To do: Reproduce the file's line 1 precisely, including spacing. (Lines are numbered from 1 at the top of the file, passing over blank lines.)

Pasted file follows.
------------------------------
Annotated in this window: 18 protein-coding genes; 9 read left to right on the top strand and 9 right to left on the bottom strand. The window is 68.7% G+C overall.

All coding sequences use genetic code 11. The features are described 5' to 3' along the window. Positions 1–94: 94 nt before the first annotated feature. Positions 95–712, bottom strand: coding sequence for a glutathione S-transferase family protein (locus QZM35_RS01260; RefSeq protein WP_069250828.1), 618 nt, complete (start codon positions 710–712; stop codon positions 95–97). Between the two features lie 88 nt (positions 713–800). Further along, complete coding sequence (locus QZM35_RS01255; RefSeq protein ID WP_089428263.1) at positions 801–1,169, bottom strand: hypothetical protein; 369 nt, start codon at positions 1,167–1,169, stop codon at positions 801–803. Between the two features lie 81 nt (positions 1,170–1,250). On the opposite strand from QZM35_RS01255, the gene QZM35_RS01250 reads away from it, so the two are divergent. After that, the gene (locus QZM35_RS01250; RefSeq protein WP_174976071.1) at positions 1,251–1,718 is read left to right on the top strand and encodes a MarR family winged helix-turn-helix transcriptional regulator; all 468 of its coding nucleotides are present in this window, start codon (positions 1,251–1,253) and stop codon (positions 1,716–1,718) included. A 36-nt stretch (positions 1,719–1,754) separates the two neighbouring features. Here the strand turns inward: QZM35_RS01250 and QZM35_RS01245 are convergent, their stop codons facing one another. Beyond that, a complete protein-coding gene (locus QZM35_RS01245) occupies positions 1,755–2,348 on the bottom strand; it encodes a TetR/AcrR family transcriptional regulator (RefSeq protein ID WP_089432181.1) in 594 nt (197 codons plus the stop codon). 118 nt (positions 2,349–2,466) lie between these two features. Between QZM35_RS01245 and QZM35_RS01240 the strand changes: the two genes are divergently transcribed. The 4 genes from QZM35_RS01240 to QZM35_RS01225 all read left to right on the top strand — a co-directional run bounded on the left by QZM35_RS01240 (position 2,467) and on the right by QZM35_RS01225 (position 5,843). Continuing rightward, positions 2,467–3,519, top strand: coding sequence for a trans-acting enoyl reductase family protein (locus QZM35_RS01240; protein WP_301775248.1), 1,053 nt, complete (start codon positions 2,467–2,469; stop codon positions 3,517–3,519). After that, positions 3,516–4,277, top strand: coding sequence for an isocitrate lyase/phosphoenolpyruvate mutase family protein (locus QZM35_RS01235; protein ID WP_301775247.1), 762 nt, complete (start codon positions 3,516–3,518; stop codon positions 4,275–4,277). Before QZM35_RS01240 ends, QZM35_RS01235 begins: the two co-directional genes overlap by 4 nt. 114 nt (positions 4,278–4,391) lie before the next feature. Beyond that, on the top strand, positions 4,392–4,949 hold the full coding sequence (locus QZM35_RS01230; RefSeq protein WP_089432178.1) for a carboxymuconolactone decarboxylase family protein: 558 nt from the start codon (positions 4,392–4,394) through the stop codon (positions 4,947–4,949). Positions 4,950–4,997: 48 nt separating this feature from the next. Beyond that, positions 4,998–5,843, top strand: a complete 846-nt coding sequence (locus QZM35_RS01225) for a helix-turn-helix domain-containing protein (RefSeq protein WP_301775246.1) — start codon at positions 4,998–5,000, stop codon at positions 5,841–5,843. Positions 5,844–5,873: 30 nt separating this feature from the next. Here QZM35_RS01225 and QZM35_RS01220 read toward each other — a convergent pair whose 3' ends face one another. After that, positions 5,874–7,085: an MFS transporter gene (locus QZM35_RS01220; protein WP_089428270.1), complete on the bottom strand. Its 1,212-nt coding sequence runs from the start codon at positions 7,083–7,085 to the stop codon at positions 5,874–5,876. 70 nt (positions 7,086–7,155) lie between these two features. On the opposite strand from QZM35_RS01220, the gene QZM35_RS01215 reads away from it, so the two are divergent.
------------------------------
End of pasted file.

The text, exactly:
Annotated in this window: 18 protein-coding genes; 9 read left to right on the top strand and 9 right to left on the bottom strand. The window is 68.7% G+C overall.